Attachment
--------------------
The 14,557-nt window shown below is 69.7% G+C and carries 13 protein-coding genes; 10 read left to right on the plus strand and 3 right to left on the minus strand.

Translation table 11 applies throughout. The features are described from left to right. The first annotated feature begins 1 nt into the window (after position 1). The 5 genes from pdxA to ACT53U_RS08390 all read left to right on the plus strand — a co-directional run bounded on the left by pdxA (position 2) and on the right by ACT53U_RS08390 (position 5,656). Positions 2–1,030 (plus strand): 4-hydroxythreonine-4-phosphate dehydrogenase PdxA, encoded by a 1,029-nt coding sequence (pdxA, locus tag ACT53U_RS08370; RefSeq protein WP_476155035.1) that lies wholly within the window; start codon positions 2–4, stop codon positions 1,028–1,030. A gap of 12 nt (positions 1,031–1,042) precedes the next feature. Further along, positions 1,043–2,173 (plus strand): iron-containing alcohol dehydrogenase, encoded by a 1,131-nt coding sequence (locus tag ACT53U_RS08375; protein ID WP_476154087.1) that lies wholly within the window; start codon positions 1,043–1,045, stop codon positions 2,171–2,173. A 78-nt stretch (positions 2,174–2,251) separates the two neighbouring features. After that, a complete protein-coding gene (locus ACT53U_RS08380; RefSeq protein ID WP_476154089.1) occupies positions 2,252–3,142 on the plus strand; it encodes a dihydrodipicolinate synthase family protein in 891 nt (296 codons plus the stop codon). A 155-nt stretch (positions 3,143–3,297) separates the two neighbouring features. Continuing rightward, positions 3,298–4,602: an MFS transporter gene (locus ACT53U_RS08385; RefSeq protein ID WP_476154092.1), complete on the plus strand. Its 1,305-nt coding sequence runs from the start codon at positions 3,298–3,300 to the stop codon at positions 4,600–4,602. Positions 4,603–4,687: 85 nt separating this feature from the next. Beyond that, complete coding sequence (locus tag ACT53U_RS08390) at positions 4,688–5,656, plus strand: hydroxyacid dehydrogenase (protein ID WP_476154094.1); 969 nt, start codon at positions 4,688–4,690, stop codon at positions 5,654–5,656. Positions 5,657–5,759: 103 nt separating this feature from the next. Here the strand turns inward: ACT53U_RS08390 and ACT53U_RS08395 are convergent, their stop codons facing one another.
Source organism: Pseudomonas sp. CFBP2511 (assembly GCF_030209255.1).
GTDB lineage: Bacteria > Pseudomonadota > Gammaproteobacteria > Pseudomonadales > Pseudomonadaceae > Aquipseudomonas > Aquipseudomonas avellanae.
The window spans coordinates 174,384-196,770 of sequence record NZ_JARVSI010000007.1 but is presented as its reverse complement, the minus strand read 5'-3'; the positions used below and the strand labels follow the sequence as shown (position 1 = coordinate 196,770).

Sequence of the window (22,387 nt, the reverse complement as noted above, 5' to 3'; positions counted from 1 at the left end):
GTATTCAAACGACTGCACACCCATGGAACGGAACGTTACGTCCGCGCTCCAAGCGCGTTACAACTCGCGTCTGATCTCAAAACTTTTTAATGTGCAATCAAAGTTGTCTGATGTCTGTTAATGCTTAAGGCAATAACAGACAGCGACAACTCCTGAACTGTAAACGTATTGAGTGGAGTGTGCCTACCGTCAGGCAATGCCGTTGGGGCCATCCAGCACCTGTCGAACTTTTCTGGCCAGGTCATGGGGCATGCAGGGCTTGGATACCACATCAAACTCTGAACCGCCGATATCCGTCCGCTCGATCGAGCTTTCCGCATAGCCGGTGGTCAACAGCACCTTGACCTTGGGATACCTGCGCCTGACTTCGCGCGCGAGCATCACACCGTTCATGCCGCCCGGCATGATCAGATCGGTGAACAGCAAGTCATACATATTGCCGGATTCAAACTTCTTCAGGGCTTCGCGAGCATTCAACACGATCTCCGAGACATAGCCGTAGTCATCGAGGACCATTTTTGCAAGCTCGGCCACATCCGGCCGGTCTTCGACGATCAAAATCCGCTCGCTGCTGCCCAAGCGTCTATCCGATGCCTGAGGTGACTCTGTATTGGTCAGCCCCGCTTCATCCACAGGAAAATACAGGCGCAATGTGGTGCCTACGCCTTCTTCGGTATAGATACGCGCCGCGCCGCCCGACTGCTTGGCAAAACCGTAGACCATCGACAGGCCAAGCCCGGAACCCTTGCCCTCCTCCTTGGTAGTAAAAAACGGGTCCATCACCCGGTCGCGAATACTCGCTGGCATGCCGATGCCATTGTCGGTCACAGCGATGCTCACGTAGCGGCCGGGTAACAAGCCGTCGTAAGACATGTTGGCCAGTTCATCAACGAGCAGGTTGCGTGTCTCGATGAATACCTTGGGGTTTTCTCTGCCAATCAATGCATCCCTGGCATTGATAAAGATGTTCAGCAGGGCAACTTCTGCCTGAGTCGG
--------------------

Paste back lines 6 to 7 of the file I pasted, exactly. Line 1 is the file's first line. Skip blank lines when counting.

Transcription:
Sequence of the window (22,387 nt, the reverse complement as noted above, 5' to 3'; positions counted from 1 at the left end):
GTATTCAAACGACTGCACACCCATGGAACGGAACGTTACGTCCGCGCTCCAAGCGCGTTACAACTCGCGTCTGATCTCAAAACTTTTTAATGTGCAATCAAAGTTGTCTGATGTCTGTTAATGCTTAAGGCAATAACAGACAGCGACAACTCCTGAACTGTAAACGTATTGAGTGGAGTGTGCCTACCGTCAGGCAATGCCGTTGGGGCCATCCAGCACCTGTCGAACTTTTCTGGCCAGGTCATGGGGCATGCAGGGCTTGGATACCACATCAAACTCTGAACCGCCGATATCCGTCCGCTCGATCGAGCTTTCCGCATAGCCGGTGGTCAACAGCACCTTGACCTTGGGATACCTGCGCCTGACTTCGCGCGCGAGCATCACACCGTTCATGCCGCCCGGCATGATCAGATCGGTGAACAGCAAGTCATACATATTGCCGGATTCAAACTTCTTCAGGGCTTCGCGAGCATTCAACACGATCTCCGAGACATAGCCGTAGTCATCGAGGACCATTTTTGCAAGCTCGGCCACATCCGGCCGGTCTTCGACGATCAAAATCCGCTCGCTGCTGCCCAAGCGTCTATCCGATGCCTGAGGTGACTCTGTATTGGTCAGCCCCGCTTCATCCACAGGAAAATACAGGCGCAATGTGGTGCCTACGCCTTCTTCGGTATAGATACGCGCCGCGCCGCCCGACTGCTTGGCAAAACCGTAGACCATCGACAGGCCAAGCCCGGAACCCTTGCCCTCCTCCTTGGTAGTAAAAAACGGGTCCATCACCCGGTCGCGAATACTCGCTGGCATGCCGATGCCATTGTCGGTCACAGCGATGCTCACGTAGCGGCCGGGTAACAAGCCGTCGTAAGACATGTTGGCCAGTTCATCAACGAGCAGGTTGCGTGTCTCGATGAATACCTTGGGGTTTTCTCTGCCAATCAATGCATCCCTGGCATTGATAAAGATGTTCAGCAGGGCAACTTCTGCCTGAGTCGG